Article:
Afraid to fly with unmasked passengers? Call your airline
DALLAS — Airlines say they are offering options — including refunds in some cases — for people worried about flying now that other passengers aren’t required to wear face masks.
” We are working with these customers… to provide a credit or if they don’t want to fly again, we are willing to give them a full refund,” Kirby said to NBC. A United spokesperson said that customers on lower-priced “basic economic” fares, except those who are paying a surcharge, can cancel their travel plans at any time without additional fees. He advised passengers with special circumstances to call the airline’s customer service number.
American Airlines CEO Robert Isom said Thursday that the airline hasn’t fielded many refund requests yet.
“But as we do in all these occasions, we are looking at our policies and… asking them to contact our reservations office. We will ensure that they accommodate them in a suitable fashion,” Isom stated. A spokeswoman for American pointed out the airline’s policy that allows for refunds on refundable tickets, which are usually more expensive, and credit for non-refundable tickets. People who purchased “basic economy” tickets after April 1 are not eligible for a refund or the right to change their ticket. A Delta Air Lines spokesperson said that customers who wish to cancel a flight should contact the airline. He said that decisions about how to handle such requests are made individually for each case.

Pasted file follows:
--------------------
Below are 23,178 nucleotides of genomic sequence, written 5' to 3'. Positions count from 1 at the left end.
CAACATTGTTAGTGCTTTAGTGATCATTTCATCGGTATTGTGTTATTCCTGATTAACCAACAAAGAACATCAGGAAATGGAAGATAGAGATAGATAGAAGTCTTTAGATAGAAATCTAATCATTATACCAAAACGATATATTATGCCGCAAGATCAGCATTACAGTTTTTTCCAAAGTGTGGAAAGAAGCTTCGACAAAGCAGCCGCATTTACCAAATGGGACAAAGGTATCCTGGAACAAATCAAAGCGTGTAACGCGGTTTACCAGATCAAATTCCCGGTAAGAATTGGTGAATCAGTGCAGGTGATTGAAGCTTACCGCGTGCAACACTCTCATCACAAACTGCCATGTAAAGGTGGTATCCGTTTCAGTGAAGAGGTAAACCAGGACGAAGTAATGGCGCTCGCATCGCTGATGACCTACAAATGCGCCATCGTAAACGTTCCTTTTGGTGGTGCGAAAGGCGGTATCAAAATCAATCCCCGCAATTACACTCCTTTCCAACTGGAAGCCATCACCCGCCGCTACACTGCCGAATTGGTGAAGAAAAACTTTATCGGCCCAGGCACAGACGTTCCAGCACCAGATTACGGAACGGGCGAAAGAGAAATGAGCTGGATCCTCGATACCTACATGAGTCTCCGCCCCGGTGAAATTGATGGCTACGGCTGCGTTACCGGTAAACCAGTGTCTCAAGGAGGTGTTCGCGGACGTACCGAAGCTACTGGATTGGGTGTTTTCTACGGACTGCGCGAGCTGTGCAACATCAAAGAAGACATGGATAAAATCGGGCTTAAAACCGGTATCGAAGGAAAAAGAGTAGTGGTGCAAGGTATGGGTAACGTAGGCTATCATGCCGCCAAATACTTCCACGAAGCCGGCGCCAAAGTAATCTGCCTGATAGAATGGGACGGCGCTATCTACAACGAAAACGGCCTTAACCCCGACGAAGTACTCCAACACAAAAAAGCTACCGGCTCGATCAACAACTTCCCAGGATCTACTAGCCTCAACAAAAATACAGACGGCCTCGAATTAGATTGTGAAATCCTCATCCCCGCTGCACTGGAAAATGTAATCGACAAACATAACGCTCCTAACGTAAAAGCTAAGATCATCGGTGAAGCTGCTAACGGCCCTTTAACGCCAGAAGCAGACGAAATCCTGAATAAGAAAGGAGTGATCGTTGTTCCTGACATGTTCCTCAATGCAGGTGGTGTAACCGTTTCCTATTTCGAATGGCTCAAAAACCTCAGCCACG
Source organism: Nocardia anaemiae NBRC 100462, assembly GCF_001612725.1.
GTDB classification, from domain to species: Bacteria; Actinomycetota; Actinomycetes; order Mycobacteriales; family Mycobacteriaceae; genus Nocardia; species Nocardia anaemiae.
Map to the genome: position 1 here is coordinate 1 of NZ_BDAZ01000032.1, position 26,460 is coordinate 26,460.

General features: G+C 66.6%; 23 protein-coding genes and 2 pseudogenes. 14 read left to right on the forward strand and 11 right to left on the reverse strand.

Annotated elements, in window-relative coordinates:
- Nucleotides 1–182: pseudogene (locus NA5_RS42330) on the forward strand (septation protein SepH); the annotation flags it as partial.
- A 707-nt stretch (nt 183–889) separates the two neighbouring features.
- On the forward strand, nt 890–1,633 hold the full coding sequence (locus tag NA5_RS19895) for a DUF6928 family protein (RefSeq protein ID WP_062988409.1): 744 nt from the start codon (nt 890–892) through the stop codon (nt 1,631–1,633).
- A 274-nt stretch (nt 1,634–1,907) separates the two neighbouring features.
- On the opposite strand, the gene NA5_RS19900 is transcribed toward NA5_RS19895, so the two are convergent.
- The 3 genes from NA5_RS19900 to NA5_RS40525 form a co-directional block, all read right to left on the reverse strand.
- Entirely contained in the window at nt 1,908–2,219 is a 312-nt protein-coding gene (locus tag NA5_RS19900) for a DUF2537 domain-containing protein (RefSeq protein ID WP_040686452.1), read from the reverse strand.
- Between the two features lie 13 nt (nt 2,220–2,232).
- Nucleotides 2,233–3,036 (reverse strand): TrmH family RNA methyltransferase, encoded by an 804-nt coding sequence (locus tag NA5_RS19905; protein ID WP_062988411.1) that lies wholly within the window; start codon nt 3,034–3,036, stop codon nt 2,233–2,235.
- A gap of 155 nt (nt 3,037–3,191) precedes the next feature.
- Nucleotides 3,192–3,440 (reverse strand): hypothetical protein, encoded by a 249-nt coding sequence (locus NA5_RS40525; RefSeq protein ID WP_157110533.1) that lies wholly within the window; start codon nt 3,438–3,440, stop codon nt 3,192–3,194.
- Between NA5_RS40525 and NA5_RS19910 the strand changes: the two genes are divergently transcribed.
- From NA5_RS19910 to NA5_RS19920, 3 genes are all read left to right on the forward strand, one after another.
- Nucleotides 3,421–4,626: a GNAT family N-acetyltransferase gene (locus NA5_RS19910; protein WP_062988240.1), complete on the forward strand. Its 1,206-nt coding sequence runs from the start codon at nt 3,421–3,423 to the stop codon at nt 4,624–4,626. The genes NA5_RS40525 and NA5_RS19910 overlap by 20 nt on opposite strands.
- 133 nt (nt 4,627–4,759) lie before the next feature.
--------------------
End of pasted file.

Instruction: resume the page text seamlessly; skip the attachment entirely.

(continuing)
Southwest, Alaska, JetBlue, Spirit and Frontier did not reply to inquiries.
On Thursday the Justice Department stated that it would appeal the Florida judge’s decision to strike down the mask mandate. This was a directive from the Centers for Disease Control and Prevention and enforced through the Transportation Security Administration.
However, as of late Friday afternoon the administration still had not asked any court for an emergency stay of the Florida ruling. Experts said that the White House was most interested in appealing the Florida decision to stop it becoming a precedent that could limit CDC’s ability to impose pandemic-related actions in the future.
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